i would like to look into what a “D/s Lifestyle” is. Although i know that people at various levels of experience and knowledge will be reading this, i have chosen to speak on a very basic level about the subject at hand. While some of you may find what i say here to be common, well-known information, please remember that many people new to D/s will find these same ideas new, and perhaps even shocking.
The problem in defining the D/s lifestyle is that there are really two D/s lifestyles. The first is the lifestyle of people actually engaged in full-time power-exchange relationships, living with one another.
The other D/s lifestyle is the one you are probably more familiar with: the culture of play parties and most of the infrastructure of the public SM subculture. Most, but not all, of the people involved in this subculture are engaged in one or another kind of fantasy life, which they are forced to or are allowing to substitute for a real life that accommodates their sadomasochistic needs. A few of them move away from this fantasy world into genuine and permanent relationships. Most, however, are lost forever in the fantasy subculture.
i realize, of course, that there are people who do not want more than this fantasy, or who cannot, for very good reasons, have more. There is nothing intrinsically wrong with the fantasy world and the D/s subculture. Far too often, however, the effect of that D/s subculture is that it keeps people from understanding their genuine needs or from pursuing them.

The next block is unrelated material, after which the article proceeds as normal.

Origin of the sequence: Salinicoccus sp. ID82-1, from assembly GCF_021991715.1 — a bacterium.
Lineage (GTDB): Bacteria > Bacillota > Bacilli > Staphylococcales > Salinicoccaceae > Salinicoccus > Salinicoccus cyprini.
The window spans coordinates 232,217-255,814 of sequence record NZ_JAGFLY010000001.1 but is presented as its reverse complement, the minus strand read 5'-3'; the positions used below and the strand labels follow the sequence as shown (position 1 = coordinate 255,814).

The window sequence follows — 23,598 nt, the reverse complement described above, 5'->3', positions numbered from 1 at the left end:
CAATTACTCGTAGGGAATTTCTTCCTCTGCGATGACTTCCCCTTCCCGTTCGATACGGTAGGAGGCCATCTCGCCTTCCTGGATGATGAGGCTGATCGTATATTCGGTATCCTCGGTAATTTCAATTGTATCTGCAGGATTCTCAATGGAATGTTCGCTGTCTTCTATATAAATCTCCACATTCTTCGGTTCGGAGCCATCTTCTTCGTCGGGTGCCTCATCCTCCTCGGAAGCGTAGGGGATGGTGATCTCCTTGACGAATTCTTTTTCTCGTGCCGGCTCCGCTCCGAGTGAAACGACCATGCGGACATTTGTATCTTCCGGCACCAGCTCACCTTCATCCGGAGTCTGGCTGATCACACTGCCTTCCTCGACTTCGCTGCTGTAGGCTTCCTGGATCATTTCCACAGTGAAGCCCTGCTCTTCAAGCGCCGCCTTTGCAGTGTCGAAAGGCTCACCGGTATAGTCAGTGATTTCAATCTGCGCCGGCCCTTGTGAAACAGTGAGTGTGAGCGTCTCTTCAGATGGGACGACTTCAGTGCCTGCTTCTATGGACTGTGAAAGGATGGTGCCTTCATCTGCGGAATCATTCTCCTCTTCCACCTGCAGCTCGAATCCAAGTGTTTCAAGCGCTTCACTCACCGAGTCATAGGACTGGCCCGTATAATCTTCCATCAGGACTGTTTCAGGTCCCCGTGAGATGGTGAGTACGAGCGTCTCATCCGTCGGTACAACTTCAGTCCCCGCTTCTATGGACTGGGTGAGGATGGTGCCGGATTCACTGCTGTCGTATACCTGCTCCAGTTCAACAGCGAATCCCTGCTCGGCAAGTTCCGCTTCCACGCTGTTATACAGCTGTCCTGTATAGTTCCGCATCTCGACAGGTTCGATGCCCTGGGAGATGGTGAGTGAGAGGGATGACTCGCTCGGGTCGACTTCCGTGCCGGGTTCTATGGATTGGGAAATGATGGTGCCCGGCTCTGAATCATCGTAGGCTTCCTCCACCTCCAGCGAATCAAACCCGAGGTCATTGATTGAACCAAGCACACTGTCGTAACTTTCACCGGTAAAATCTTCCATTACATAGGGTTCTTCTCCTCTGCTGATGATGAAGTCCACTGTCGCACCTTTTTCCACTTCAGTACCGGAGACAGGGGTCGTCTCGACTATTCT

By making the distinction between fantasy and reality from a number of perspectives, i hope to clarify why actually knowing what is real and what is not is essential, not only if you wish to define what a D/s lifestyle means for yourself but if you wish someday to live that lifestyle successfully and happily.
Distinguishing between D/s reality and fantasy is extremely difficult, if all you’ve encountered in life is D/s fantasy, as you have nothing else to compare the fantasy world to, no real experience that enlightens you as to either how true or how steeped in imagination are the attitudes or practices of others.
There are hundreds of realizations that make up the process of distinguishing fantasy from reality. Here are a few simple examples that I hope will give you an idea of the scope of this undertaking:
THE FANTASY: Every dominant, everywhere, must always be addressed deferentially as “Sir” (or “Ma’am,” if she is female), and possibly, obeyed as you would obey someone who actually owns you.
THE REALITY: Some dominants will hit you upside the head if you dare to address them in this way unless you know them really well. Not only does “Sir” assume a certain familiarity or the existence of a power exchange when none is actually there, but honest dominants do not want to be called by such a title unless they have, in your eyes, earned it.
THE FANTASY: A submissive who doesn’t wear a collar is not a true sub.
THE REALITY: True submissive is made by what they are inside, not by their or their Dom BDSM fashion sense. A sub is someone who is owned by another, period. If his owner doesn’t want him to wear a collar, that sub will not wear a collar.